Considering the data in Table 1, the number of total colonies detected varied considerably between sites. In most cases, the number of total microbes at a given site was similar for both high use and low use areas of the field. In general, indoor fields tended to have lower overall microbial populations (0–7267 CFU) than outdoor fields. At one facility where indoor and outdoor fields were sampled on the same day, the indoor fields contained 0–67 CFU/g crumb rubber, while the outdoor field contained 2.8–3.3×104 CFU/g crumb rubber. While indoor fields represent only 20% of the fields sampled in this study a consistent trend is apparent.

Total microbial populations for the two natural turf athletic fields were an order of magnitude higher than populations for the infill systems with the highest numbers. Also, observationally, there appeared to be a greater diversity in the types of organisms isolated from soil samples than crumb rubber samples. However, no specific determinations of any cultures were made other than to positively or negatively identify S. aureus.

One factor that may influence total microbial populations of infill surfaces is use. Of the 11 fields with at least one subsample having greater than 1×104 CFU/g crumb rubber, one of those fields had been heavily used within 7 days of sampling and two fields had been used within 24 hours of sampling. Tracking microbial population fluctuations of a field over time may be of interest.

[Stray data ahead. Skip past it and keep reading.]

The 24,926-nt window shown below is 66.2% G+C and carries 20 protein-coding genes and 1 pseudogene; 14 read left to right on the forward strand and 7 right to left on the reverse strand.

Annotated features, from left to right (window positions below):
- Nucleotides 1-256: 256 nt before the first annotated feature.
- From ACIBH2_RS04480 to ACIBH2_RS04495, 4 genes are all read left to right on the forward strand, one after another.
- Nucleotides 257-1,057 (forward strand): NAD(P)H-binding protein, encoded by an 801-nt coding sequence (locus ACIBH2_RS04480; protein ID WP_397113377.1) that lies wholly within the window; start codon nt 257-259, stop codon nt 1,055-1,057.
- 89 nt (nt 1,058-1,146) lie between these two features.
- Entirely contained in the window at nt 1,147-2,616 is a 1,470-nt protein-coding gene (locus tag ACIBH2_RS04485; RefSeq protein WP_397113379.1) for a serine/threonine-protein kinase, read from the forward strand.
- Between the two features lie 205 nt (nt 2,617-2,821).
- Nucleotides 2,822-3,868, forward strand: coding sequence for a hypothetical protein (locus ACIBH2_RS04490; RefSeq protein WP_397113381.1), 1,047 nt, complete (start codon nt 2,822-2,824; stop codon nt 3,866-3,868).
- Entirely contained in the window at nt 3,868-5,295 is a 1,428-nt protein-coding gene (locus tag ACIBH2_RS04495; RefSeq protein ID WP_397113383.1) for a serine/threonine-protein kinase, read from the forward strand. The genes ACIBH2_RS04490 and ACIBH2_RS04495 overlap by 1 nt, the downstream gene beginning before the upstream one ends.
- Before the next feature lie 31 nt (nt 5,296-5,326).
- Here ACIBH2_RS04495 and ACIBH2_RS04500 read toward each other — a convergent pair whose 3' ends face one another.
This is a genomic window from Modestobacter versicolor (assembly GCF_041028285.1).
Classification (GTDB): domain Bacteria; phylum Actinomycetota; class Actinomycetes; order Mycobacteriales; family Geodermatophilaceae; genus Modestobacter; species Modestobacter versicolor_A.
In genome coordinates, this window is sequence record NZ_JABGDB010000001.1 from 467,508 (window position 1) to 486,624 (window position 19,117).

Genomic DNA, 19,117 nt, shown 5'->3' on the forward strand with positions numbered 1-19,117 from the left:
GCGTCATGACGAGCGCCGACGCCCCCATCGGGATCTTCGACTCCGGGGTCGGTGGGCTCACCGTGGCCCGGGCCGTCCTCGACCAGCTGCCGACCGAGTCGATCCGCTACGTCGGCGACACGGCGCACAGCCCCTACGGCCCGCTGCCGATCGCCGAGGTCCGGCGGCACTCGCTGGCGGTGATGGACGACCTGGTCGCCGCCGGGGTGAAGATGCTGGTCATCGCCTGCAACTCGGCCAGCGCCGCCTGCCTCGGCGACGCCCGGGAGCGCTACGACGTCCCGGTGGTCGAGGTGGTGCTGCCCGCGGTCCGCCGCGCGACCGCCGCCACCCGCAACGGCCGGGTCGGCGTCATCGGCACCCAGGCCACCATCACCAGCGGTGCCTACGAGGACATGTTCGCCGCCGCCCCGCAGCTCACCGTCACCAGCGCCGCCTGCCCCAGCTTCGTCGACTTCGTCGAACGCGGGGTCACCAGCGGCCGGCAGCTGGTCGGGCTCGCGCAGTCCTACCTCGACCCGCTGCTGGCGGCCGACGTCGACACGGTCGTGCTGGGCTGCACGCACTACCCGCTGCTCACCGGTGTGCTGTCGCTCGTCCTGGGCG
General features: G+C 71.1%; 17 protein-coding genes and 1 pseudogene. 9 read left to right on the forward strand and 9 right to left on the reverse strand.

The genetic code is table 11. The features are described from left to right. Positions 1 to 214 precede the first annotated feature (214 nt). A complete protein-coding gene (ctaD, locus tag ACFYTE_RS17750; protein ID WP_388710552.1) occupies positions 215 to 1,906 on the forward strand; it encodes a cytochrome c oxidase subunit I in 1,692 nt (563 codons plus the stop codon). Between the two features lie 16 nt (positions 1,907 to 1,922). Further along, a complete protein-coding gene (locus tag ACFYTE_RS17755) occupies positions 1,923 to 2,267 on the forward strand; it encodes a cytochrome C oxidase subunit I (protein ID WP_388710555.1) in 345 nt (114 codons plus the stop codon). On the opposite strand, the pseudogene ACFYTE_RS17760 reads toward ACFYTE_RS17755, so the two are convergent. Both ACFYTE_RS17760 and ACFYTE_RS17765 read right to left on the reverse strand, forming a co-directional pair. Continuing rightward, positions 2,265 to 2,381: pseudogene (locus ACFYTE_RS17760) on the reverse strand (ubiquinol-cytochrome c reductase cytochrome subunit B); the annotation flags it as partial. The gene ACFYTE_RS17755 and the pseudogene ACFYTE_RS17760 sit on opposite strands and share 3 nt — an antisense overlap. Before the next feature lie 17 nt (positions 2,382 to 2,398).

It is perhaps not surprising that no S. aureus colonies were found on any fields, given that the temperature range for growth of S. aureus is 7–48°C, with the optimal temperature for growth being 37°C (Baird-Parker, 1990). Surface temperatures of infill surfaces outdoors often exceed the temperature range of S. aureus (McNitt, 2005). However, high surface temperatures do not explain the relatively low numbers of total microbes on indoor playing surfaces. These low numbers may, in part, be explained by the permanently very low moisture content of indoor infilled surfaces.

In conclusion, there are generally lower numbers of total microbes present in the infill or fibers of the synthetic turf systems tested compared to natural turfgrass rootzones and Staphylococcus aureus bacterium were not found on any of the playing surfaces. Staphylococcus aureus bacterium were found on towels and other devices used by athletes.